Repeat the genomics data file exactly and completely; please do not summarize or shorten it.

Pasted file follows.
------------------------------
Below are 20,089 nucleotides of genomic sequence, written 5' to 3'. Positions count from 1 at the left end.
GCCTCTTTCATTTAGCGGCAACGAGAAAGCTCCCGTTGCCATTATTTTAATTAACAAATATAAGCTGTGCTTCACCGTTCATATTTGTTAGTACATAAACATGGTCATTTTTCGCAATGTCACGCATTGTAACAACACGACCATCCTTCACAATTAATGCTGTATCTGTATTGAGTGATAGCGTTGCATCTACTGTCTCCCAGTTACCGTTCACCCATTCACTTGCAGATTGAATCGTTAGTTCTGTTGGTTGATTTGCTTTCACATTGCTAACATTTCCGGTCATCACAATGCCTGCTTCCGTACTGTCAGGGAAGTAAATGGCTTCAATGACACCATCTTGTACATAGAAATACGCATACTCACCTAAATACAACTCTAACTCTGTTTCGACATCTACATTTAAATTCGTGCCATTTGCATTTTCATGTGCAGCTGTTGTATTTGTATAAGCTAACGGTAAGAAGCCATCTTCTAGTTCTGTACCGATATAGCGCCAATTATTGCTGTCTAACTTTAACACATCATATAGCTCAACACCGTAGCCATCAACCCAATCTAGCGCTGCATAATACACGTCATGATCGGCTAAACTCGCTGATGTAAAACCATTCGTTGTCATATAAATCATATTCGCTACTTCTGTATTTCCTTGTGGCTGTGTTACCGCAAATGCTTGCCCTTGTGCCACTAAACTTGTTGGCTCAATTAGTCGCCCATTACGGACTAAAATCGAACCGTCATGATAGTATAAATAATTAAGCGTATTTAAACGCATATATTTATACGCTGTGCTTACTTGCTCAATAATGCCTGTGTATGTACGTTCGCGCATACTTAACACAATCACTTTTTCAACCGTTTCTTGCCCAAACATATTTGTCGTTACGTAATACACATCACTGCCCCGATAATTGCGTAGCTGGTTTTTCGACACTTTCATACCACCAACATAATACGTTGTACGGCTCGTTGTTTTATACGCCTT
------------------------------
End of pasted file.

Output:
Below are 20,089 nucleotides of genomic sequence, written 5' to 3'. Positions count from 1 at the left end.
GCCTCTTTCATTTAGCGGCAACGAGAAAGCTCCCGTTGCCATTATTTTAATTAACAAATATAAGCTGTGCTTCACCGTTCATATTTGTTAGTACATAAACATGGTCATTTTTCGCAATGTCACGCATTGTAACAACACGACCATCCTTCACAATTAATGCTGTATCTGTATTGAGTGATAGCGTTGCATCTACTGTCTCCCAGTTACCGTTCACCCATTCACTTGCAGATTGAATCGTTAGTTCTGTTGGTTGATTTGCTTTCACATTGCTAACATTTCCGGTCATCACAATGCCTGCTTCCGTACTGTCAGGGAAGTAAATGGCTTCAATGACACCATCTTGTACATAGAAATACGCATACTCACCTAAATACAACTCTAACTCTGTTTCGACATCTACATTTAAATTCGTGCCATTTGCATTTTCATGTGCAGCTGTTGTATTTGTATAAGCTAACGGTAAGAAGCCATCTTCTAGTTCTGTACCGATATAGCGCCAATTATTGCTGTCTAACTTTAACACATCATATAGCTCAACACCGTAGCCATCAACCCAATCTAGCGCTGCATAATACACGTCATGATCGGCTAAACTCGCTGATGTAAAACCATTCGTTGTCATATAAATCATATTCGCTACTTCTGTATTTCCTTGTGGCTGTGTTACCGCAAATGCTTGCCCTTGTGCCACTAAACTTGTTGGCTCAATTAGTCGCCCATTACGGACTAAAATCGAACCGTCATGATAGTATAAATAATTAAGCGTATTTAAACGCATATATTTATACGCTGTGCTTACTTGCTCAATAATGCCTGTGTATGTACGTTCGCGCATACTTAACACAATCACTTTTTCAACCGTTTCTTGCCCAAACATATTTGTCGTTACGTAATACACATCACTGCCCCGATAATTGCGTAGCTGGTTTTTCGACACTTTCATACCACCAACATAATACGTTGTACGGCTCGTTGTTTTATACGCCTT